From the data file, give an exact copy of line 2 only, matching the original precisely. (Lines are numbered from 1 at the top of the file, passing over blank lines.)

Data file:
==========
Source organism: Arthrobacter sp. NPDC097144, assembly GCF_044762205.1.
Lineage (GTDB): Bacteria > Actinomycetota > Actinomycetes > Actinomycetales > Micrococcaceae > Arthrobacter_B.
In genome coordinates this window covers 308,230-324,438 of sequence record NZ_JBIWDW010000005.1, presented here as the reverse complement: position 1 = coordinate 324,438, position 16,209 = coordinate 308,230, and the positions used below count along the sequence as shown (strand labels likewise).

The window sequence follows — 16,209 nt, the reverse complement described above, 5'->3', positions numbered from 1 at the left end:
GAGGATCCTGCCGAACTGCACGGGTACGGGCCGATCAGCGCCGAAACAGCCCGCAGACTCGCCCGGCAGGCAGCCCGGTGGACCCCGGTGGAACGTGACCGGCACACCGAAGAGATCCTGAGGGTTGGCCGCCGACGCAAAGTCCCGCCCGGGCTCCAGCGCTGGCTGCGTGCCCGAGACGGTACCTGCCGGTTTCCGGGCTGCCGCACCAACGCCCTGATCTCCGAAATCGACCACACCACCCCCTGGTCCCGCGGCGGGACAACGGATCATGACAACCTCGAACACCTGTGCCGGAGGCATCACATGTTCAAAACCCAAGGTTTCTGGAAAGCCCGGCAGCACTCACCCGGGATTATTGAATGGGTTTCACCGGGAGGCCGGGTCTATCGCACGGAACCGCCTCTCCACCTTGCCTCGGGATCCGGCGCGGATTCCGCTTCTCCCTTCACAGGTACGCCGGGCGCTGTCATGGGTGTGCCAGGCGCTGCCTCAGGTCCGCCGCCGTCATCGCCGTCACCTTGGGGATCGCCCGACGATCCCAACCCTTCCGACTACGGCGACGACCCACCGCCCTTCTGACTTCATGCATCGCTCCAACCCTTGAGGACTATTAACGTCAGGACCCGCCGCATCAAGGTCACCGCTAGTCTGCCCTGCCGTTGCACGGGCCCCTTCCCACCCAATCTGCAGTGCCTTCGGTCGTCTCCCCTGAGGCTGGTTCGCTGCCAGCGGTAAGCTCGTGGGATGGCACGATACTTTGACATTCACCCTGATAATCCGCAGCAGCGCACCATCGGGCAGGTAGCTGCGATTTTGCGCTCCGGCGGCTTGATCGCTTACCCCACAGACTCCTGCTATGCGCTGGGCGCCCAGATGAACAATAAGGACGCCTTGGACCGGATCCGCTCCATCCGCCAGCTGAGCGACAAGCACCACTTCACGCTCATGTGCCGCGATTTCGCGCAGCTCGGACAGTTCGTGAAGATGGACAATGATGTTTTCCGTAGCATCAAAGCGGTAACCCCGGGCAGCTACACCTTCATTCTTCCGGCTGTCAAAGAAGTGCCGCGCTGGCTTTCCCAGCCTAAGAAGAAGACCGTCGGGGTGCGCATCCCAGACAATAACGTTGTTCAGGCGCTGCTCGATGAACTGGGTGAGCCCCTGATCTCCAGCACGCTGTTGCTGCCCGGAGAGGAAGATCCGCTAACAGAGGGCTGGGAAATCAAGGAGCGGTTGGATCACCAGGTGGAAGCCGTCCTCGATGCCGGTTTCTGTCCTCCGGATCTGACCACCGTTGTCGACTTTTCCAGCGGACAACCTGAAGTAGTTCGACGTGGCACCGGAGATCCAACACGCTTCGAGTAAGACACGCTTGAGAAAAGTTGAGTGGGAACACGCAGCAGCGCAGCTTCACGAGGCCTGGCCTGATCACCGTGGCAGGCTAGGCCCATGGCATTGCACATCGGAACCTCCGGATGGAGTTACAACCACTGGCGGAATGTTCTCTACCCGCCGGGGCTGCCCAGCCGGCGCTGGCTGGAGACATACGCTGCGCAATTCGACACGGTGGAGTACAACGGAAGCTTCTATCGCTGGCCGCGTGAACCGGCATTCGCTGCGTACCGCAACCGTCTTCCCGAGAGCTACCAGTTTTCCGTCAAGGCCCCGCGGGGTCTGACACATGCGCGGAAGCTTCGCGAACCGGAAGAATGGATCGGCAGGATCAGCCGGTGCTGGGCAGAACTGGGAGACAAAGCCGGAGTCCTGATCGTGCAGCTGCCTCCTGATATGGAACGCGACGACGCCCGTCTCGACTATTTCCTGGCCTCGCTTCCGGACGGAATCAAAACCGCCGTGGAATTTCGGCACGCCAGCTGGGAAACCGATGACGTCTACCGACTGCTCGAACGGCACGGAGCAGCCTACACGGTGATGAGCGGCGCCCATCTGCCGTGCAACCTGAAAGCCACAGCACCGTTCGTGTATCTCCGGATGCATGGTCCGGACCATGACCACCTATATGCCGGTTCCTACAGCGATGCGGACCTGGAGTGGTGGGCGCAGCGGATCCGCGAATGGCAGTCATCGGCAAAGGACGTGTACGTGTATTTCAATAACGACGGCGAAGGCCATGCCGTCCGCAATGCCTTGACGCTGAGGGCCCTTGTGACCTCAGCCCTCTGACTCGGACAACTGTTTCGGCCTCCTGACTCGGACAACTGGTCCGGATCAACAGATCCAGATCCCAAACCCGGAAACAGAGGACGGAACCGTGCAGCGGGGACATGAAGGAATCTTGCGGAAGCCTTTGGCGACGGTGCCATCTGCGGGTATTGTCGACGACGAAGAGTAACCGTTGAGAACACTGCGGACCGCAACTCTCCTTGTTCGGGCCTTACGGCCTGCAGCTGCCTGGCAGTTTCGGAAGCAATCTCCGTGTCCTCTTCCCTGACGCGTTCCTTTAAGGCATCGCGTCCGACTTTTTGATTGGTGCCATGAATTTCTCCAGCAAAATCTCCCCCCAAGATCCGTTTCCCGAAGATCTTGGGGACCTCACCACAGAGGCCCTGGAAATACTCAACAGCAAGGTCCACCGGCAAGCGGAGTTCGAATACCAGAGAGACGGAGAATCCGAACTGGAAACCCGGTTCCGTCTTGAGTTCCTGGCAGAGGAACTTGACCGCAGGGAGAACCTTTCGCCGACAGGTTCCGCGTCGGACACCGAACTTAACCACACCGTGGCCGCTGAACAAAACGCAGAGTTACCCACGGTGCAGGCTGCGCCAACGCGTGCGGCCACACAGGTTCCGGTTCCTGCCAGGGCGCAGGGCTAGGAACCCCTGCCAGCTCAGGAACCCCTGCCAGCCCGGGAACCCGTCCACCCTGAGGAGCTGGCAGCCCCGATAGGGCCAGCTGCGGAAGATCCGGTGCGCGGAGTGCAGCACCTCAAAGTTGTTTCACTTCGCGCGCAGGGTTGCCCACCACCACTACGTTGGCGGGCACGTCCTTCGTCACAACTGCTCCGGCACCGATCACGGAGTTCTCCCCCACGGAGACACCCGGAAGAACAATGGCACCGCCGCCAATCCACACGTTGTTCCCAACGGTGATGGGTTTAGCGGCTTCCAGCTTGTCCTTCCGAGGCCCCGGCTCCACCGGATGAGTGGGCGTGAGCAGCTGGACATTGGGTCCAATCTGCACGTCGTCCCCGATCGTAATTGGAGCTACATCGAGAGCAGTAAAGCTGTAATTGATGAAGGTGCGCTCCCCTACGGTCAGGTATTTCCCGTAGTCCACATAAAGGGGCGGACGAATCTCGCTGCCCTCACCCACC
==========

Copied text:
Lineage (GTDB): Bacteria > Actinomycetota > Actinomycetes > Actinomycetales > Micrococcaceae > Arthrobacter_B.